Cabinet Maker magazine, the longest serving UK trade news magazine for the furniture professional, recently commissioned the Furniture Industry Research Association (FIRA) – the UK’s largest furniture association - to conduct ‘blind’ fire safety and component assessments on a sample of 42 single mattresses to assess whether they met the current regulations, as well as BS 7177:2008 Specification for Resistance

September of this year saw the Government re-start its consultation into a potential revision of the 1988 Furniture and Furnishings (Fire) (Safety) Regulations (FFRs). The changes detailed in the proposal were the result of a stakeholder request that regulations reflect changing consumer expectations and modern furniture manufacturing practices, focusing in particular on the testing methods. The consultation period for the document closes on Friday 11 November. Cabinet Maker conducted the research in light of this consultation, and as part of the publication’s duty to report candidly on all aspects of the industry on behalf of its reader. The mattresses were purchased from a range of independent, online, multiple and high street retailers and were each priced at between £100 and £400.

Final front cover

Key findings include:

  • One in four sample mattresses failed fire safety tests, mostly in the spring free and open coil segments.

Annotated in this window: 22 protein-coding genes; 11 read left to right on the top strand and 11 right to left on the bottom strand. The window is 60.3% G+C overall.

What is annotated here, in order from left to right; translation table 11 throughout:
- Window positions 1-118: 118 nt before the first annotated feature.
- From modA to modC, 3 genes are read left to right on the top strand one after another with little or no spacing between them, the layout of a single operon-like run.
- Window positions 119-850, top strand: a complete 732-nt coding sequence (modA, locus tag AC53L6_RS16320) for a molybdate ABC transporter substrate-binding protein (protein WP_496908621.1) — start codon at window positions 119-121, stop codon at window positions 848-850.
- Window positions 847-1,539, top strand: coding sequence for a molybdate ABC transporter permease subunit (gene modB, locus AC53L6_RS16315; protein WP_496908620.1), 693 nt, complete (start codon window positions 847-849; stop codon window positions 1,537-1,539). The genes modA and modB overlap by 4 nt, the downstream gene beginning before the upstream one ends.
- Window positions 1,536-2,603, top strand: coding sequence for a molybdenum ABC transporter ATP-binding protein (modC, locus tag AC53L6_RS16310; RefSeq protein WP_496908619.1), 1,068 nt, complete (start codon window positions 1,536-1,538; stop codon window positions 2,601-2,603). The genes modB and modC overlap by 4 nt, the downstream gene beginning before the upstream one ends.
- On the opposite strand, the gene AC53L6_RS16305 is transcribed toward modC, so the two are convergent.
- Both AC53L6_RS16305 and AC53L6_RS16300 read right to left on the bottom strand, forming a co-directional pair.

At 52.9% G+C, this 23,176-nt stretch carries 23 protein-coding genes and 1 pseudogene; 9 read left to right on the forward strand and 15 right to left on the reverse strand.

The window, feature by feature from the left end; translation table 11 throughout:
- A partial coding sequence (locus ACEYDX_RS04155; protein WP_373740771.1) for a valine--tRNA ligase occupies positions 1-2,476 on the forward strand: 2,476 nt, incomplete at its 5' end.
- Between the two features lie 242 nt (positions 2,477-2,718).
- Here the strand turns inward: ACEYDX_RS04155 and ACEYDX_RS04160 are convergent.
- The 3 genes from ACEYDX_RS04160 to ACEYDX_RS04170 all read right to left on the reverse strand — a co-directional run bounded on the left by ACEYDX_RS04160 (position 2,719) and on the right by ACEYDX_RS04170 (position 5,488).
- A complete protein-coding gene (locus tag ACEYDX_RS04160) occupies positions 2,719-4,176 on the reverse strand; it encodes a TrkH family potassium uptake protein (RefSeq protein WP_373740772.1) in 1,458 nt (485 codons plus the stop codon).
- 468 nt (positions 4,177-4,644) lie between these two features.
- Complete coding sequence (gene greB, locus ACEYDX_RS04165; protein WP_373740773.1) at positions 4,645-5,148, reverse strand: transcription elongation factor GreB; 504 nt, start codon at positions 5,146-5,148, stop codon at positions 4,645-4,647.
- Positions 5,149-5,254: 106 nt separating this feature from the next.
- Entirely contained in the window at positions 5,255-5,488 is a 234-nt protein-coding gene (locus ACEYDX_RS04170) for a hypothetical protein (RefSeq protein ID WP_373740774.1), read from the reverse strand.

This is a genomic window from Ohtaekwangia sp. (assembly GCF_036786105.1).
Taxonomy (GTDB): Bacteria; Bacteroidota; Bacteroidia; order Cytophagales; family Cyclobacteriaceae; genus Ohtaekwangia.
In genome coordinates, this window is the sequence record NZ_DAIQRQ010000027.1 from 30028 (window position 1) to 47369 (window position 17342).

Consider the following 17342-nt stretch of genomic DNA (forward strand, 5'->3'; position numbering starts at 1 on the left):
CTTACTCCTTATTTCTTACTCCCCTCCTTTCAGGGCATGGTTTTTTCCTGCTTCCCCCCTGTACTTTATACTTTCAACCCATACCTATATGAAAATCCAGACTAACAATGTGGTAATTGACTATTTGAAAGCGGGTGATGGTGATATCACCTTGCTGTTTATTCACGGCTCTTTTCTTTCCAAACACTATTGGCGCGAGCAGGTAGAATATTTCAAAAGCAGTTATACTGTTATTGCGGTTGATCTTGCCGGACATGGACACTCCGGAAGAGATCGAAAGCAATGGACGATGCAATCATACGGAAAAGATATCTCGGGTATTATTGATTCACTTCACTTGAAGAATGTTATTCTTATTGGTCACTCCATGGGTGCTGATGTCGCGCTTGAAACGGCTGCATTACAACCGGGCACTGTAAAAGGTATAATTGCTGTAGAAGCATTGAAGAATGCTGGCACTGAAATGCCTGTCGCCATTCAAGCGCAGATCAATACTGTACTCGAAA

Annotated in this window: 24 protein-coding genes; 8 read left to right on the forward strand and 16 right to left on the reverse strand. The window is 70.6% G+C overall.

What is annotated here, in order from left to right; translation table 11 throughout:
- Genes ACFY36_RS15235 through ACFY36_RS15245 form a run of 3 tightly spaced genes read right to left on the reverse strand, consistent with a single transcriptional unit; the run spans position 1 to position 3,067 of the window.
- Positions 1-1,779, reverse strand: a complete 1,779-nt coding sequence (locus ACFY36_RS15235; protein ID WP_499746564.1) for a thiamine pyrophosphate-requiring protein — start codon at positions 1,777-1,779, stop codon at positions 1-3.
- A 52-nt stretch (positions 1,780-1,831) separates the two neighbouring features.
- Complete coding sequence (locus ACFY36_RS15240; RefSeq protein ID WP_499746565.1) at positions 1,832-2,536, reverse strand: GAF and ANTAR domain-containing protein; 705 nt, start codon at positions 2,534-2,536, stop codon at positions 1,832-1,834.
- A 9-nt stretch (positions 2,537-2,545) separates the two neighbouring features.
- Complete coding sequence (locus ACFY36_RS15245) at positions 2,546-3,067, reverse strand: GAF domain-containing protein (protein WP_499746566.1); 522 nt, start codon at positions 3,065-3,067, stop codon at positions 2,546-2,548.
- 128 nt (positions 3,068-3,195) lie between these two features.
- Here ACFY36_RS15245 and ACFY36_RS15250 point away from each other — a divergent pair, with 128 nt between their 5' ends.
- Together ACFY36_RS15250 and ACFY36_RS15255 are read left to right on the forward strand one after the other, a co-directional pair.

• Mattresses supplied by some of the notable retailers and some web-based independents failed fire safety standards tests.
  • 33% (13 of 42) of mattresses tested were sold by members of the National Bed Federation, but 40% (four of 10) of mattresses that failed fire safety tests were delivered by NBF members.
  • A further two mattresses that failed standards tests were delivered by retailers that are not members, but display a “supporting the NBF” logo on their website; these mattresses were manufactured by NBF members. In total, 70% (seven of 10) mattresses that failed fire safety tests were supplied and/or manufactured by NBF members.
  • Evidence of strong compliance amongst some high street retailers and independents.
  • Evidence that component comparisons are difficult for consumers due to confusing jargon.
  • For customer service, the best performing retailers were found to be web-based independents, with high street retailers largely lagging behind, particularly in delivery times.


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